Low efficiency - What could it be?

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Lothsahn

Well-known member
Joined
Apr 5, 2018
Messages
680
My 2011 leaf seems to have lower efficiency than others I know of. Driving on the highway at 70mph in 36 degree weather (with a very light rain), with no heat, I got 2.6 mi/kwh. I'm seeing people post averages of 3-4, with one person getting 5.9 lifetime average (at the high end of things).

With an 80% SOH battery, I'm getting 30 miles highway range right above freezing with no heat. This seems low. Any ideas, other than my tires, of what it could be? I'm running Continental Procontacts, which were advertised as low rolling resistance, but I'm starting to have doubts. I've driven another 2011 Leaf and it seems to get much better efficiency.

Thoughts?
 
Toby said:
What are you setting your tire pressure at? Most of us set at 40 psi which really helps.

There's an old post about RANGE EXTENDING which is worth a read.

Thanks for that!

44 psi all around.

I have the heater off switch, and I used it. The heater was consuming no power during this trip. I was blowing cold air out the defrost, and the compressor wasn't turning on. (verified by energy use screen with 0 kw draw)

Slow down definitely works. But it still seemed like my range was too low vs what it should be. I planned the trip with Leafspy so I knew I wouldn't run out of charge, or I definitely would have slowed down!

The GOM - Yeah, mine is way off. 2011/2012 is worse than other years. Showed 60 miles at the start of the trip, and I actually got 30 (starting at 75% SOC). 3 miles left when I pulled in the driveway.
 
That leaves the gremlins, I guess. Have someone observe you driving away, and tell you if there are several small humanoids holding on to the rear bumper, and dragging their feet.
 
You're driving 70mph and in cold weather. Both are not conducive to range. Maybe you should slow down? Do you drive with Leaf Spy? What's the efficiency displayed in the app?
 
I'd also check the temperature of your brake rotors after a drive and preferably if you haven't applied them for a while, coasting to a stop helps in the test. If they are hot you could have a stuck rotor or more. It happened to my '13S and I was getting very poor range, a $500 brake job later and now my rotors are cool and I get much better range.
When you let off on the gas on a flat road do you get pretty good coasting? The Leaf should cost for a long time on a flat road with ECO or B mode turned off or for best coasting put it in neutral.
 
R1200RT said:
You're driving 70mph and in cold weather. Both are not conducive to range. Maybe you should slow down? Do you drive with Leaf Spy? What's the efficiency displayed in the app?
^^^ THIS
 
Lothsahn said:
Thanks. Will check brakes.

Definitely can slow down. Just... Value my time. :)
It's not just the speed, it's the temperature. You have been driving an EV long enough to know that low temps (especially in the 30's F) kill range.
 
Stanton said:
Lothsahn said:
Thanks. Will check brakes.

Definitely can slow down. Just... Value my time. :)
It's not just the speed, it's the temperature. You have been driving an EV long enough to know that low temps (especially in the 30's F) kill range.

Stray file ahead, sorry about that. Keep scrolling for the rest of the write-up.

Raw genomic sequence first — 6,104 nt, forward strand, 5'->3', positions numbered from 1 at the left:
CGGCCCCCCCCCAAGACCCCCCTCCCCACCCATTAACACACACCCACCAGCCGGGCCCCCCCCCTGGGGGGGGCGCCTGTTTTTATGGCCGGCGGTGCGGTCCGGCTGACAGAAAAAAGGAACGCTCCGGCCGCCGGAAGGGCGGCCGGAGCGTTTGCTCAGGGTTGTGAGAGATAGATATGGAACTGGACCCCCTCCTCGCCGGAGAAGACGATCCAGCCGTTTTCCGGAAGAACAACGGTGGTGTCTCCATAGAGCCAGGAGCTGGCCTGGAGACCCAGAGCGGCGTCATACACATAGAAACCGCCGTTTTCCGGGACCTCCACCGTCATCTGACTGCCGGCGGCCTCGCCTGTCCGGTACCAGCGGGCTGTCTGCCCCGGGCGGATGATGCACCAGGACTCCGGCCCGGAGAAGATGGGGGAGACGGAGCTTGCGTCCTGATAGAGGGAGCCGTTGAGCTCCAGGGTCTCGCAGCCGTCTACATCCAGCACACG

Yes... But the battery was warm (heated garage). I know air density matters too.

Just wanted to make sure I wasn't missing anything else.
 
The idea behind checking the brakes here is to look for "rubbing" beyond the normal intermittent contact between the rotor and caliper (or shoe and drum) that produces enough drag to hurt efficiency, but is still not noticeable while driving.
 
LeftieBiker said:
The idea behind checking the brakes here is to look for "rubbing" beyond the normal intermittent contact between the rotor and caliper (or shoe and drum) that produces enough drag to hurt efficiency, but is still not noticeable while driving.

Agreed, it's not unreasonable to suspect that the moving brake parts are a bit arthritic at 12 years if there hasn't been any brake maintenance done (cleaning and lubrication). Also, replacing the reduction gear oil will likely be beneficial if it's never been changed.

[youtube]https://www.youtube.com/watch?v=3REPy7rm4a8[/youtube]
 
Lothsahn said:
My 2011 leaf seems to have lower efficiency than others I know of. Driving on the highway at 70mph in 36 degree weather (with a very light rain), with no heat, I got 2.6 mi/kwh. I'm seeing people post averages of 3-4, with one person getting 5.9 lifetime average (at the high end of things).

With an 80% SOH battery, I'm getting 30 miles highway range right above freezing with no heat. This seems low. Any ideas, other than my tires, of what it could be? I'm running Continental Procontacts, which were advertised as low rolling resistance, but I'm starting to have doubts. I've driven another 2011 Leaf and it seems to get much better efficiency.

Thoughts?

In order for "most" people

high speed
degradation
high traction battery resistance
insufficient tire pressure
less efficient tires.
 
Lothsahn said:
Thanks. Will check brakes.

Definitely can slow down. Just... Value my time. :)

Reality check. Any vehicle ICE or EV will have poor efficiency travelling at 70mph.

Air resistance formula: http://spiff.rit.edu/classes/phys311/workshops/w6b/drag_expt.html#:~:text=The%20force%20of%20air%20resistance,the%20larger%20the%20drag%20force.

Air resistance Increases with the SQUARE of speed!!!

And NO wheel covers ain't going to help much at all. The underbelly pans and the overall shape accounts for most of the efficiencies inherent with the LEAF.
 
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